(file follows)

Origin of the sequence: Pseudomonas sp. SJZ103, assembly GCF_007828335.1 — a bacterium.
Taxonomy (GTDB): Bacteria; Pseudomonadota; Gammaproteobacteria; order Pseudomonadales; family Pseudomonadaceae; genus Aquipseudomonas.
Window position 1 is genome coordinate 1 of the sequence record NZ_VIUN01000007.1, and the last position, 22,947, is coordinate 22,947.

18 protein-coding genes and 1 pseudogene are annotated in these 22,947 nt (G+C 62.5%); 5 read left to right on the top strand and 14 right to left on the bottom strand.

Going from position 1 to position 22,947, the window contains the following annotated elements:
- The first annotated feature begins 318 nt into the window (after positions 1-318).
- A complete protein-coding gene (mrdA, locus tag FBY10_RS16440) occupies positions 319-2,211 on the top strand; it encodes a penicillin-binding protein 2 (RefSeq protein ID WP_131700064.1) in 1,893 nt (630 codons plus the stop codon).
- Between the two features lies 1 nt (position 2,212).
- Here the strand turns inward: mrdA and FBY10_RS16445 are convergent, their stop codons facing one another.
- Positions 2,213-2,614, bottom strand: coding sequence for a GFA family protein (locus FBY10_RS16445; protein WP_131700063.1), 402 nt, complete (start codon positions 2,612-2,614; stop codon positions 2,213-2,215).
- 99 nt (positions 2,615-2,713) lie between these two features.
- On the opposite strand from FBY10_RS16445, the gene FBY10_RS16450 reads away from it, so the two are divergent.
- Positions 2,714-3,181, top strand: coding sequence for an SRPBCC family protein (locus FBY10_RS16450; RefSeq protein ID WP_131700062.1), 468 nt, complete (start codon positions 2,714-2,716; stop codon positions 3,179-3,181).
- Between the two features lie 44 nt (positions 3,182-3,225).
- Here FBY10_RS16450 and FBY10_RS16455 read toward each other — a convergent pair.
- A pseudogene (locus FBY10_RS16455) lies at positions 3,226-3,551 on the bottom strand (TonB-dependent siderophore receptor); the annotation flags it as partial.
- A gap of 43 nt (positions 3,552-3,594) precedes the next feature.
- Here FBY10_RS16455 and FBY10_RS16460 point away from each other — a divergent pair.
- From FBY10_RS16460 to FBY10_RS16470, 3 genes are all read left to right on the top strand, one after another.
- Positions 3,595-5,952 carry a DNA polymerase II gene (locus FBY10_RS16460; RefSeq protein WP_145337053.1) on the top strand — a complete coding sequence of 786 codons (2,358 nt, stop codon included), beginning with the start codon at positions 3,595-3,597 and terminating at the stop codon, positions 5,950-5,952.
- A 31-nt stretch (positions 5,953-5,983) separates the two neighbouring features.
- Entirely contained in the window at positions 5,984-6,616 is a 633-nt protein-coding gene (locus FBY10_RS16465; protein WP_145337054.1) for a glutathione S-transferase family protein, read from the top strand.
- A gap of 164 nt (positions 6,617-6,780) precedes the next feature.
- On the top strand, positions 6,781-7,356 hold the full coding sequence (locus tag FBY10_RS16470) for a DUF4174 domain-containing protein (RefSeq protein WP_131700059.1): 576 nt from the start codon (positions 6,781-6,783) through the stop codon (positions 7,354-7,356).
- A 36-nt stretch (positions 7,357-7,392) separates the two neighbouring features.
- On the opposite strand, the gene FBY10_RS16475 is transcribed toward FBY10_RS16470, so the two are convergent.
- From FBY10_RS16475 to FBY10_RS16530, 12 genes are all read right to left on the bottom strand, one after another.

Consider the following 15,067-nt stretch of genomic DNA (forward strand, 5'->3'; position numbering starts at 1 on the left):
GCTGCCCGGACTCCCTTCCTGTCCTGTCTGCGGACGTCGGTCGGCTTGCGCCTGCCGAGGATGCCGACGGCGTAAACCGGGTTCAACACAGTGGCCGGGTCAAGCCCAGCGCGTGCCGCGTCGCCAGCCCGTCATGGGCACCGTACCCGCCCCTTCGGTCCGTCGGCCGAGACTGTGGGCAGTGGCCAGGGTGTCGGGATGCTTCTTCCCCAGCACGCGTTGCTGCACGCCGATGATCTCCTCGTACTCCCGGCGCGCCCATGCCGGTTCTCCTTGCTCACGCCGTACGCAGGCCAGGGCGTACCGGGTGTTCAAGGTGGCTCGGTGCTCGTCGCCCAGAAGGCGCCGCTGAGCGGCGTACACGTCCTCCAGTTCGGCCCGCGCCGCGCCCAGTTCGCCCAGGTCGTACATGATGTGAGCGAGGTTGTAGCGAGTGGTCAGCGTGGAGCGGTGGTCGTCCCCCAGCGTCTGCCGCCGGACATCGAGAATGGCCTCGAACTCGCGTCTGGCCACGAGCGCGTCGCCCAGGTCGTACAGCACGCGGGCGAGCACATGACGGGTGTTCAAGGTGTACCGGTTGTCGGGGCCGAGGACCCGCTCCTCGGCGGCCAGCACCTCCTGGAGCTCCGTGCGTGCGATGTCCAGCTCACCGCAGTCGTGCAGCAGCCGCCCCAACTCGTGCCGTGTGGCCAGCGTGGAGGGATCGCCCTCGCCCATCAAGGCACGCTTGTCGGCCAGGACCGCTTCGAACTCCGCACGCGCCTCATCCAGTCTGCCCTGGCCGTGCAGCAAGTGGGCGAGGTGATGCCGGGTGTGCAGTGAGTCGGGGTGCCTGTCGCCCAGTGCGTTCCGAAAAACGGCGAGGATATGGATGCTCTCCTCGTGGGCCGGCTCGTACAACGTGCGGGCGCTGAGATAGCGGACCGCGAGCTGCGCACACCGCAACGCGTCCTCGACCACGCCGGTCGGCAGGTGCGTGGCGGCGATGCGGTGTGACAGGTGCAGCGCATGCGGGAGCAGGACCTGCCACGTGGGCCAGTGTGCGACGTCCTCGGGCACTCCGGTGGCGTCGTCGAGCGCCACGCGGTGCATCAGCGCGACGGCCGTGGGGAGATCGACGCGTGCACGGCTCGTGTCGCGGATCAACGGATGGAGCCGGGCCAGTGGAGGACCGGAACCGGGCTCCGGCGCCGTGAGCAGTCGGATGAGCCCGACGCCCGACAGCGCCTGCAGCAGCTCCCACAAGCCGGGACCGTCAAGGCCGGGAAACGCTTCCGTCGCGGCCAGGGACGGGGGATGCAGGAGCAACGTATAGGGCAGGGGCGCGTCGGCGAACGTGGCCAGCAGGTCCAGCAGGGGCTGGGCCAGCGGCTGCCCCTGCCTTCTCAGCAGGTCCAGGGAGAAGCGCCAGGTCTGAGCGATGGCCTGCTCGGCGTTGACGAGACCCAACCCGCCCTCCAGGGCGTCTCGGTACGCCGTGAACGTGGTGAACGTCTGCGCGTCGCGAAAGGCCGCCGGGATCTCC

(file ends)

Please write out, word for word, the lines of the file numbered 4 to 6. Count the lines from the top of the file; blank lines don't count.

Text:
18 protein-coding genes and 1 pseudogene are annotated in these 22,947 nt (G+C 62.5%); 5 read left to right on the top strand and 14 right to left on the bottom strand.

Going from position 1 to position 22,947, the window contains the following annotated elements:
- The first annotated feature begins 318 nt into the window (after positions 1-318).